The California Teachers Association, and in particular, current Associate Director and Acting Chief Counsel Priscilla Winslow, went beyond the call of duty to defend a child molesting teacher in the Moraga School District. CTA members have a contract that only requires CTA to pay about $20,000 in legal fees when a district wants to fire a teacher. But in this case, one of the head lawyers for the union, Priscilla Winslow, kept on working for the teacher long after she'd done $20,000 worth of work. Perhaps the head office worked on the case so there wouldn't be any large, embarrassing legal bills to show how hard CTA works to protect child molesters.
Priscilla Winslow is acting chief counsel of CTA for the second time. Winslow held that position after Beverly Tucker retired, and again recently when Emma Leheny unexpectedly left that position after less than three years on the job. Perhaps Winslow contributed to her decision to leave?
CTA is shockingly predictable in its protection of child molesters. See the Albert Truitt case and Fred Kamper case. In the Fred Kamper case, the teachers union even helped get Kamper elected to the school board, but parent demonstrations caused him to resign.
Also, see my recent story, "Were CVESD and Chula Vista Educators negligent in Kinloch child molestation case?" I suspect we'll be hearing a lot more about the John Raymond Kinloch case in the coming years.
Moraga teacher kept job for two years after allegations of inappropriate touching of third-graders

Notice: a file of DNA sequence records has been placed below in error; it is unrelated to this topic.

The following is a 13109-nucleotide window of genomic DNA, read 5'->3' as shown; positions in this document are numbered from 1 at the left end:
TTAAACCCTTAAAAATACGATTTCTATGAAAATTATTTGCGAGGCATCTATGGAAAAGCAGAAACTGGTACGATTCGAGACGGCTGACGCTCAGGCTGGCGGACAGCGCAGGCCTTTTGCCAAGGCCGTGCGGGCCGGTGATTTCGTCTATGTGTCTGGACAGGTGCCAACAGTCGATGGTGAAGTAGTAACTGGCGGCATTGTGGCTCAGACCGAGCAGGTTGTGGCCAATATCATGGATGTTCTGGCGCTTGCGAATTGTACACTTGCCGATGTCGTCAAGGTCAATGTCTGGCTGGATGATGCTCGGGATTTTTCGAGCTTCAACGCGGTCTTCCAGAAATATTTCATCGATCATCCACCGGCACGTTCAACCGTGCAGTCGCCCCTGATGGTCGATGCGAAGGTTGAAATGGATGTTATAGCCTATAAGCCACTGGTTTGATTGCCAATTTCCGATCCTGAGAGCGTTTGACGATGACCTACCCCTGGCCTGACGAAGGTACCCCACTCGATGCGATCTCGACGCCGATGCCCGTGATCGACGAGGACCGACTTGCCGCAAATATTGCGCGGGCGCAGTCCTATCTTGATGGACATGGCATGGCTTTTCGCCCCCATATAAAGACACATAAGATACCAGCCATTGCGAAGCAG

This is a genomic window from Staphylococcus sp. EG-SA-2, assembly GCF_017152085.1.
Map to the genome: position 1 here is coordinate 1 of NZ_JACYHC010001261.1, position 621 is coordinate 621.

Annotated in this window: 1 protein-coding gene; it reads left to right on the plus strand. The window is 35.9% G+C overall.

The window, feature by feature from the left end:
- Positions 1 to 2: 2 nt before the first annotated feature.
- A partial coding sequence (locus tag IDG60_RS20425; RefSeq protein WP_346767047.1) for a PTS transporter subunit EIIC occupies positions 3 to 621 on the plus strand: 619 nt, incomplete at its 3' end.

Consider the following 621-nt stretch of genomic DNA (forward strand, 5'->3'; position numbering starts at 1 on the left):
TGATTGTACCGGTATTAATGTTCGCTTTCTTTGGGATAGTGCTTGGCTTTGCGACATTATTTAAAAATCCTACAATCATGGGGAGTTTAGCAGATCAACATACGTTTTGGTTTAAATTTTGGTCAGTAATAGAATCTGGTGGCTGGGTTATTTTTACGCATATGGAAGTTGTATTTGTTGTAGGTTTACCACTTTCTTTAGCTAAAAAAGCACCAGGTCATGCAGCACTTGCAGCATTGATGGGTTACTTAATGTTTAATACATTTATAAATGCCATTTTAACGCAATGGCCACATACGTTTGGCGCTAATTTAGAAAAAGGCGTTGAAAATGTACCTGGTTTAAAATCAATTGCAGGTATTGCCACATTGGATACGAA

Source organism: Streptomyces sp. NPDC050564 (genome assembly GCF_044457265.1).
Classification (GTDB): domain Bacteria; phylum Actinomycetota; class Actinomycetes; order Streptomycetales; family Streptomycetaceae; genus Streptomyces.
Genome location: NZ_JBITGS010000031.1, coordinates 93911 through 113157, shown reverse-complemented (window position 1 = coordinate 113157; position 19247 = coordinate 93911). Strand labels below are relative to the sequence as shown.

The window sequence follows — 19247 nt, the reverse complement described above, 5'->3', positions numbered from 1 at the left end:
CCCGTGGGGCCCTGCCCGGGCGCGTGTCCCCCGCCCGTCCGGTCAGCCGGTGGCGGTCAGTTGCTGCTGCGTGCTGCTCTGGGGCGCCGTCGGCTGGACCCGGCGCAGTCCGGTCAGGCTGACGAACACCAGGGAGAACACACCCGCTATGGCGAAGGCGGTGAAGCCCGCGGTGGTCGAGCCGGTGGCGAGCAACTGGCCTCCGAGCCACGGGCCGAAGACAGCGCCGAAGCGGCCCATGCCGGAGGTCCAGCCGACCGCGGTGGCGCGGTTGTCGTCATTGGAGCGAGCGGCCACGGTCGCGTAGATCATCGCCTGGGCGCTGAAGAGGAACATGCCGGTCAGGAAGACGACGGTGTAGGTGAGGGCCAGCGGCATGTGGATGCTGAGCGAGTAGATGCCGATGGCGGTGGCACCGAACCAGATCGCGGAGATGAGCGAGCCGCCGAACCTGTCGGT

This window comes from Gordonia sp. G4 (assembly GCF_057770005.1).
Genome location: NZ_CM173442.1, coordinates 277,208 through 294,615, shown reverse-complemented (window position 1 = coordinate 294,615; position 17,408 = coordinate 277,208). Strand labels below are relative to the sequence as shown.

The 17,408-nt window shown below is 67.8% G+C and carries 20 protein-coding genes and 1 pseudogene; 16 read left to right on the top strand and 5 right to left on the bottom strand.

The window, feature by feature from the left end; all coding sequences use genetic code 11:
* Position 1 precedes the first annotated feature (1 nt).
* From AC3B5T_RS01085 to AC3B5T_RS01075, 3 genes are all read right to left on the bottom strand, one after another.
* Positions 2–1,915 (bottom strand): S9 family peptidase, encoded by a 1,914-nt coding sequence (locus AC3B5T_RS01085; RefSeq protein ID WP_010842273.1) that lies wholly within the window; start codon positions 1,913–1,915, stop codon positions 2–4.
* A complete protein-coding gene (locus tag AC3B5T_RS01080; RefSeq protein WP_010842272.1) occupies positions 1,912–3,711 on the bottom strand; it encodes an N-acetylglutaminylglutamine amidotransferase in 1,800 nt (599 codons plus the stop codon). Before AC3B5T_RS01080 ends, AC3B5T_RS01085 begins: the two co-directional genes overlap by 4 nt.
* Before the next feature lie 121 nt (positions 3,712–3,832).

By Matthias Gafni
Contra Costa Times
The Moraga School District learned firsthand how difficult firing a tenured teacher can be.
It took 17 months to fire former third-grade teacher Charles Bateman even though an administrative panel ruled he should be terminated for "immoral conduct" and "evident unfitness for service" after it found he touched six girls under their clothing in his classroom in 1993. It took six years before he lost his teaching credential.
Two decades later, the statutory due process laws in California remain largely unchanged.
Bateman was a teacher for 23 years, his final seven at Rheem Elementary School in Moraga. The once popular teacher, now 69 and living in Brentwood, according to public records, taught third grade in the 1992-93 school year.
On Feb. 23, 1993, two parents of girls in his class came forward to Principal Paul Ricciardi after reading of the abuse in a victim's diary. In the end, six girls came forward with most claiming Bateman reached under their shirts to rub their back, stomach and chest areas, and sometimes under the girl's pants waistbands, according to court documents.
Ricciardi appropriately performed his legal "mandated reporting" duties that day and contacted Child Protective Services and Moraga police and Bateman was immediately placed on administrative leave.
The school board voted the next month to fire him, but Bateman appealed. In September 1993, all six girls testified at a hearing at Joaquin Moraga Intermediate School before a three-person Commission on Professional Competence panel. Bateman was paid his full salary during the investigation and the California Teachers Association paid his legal bills.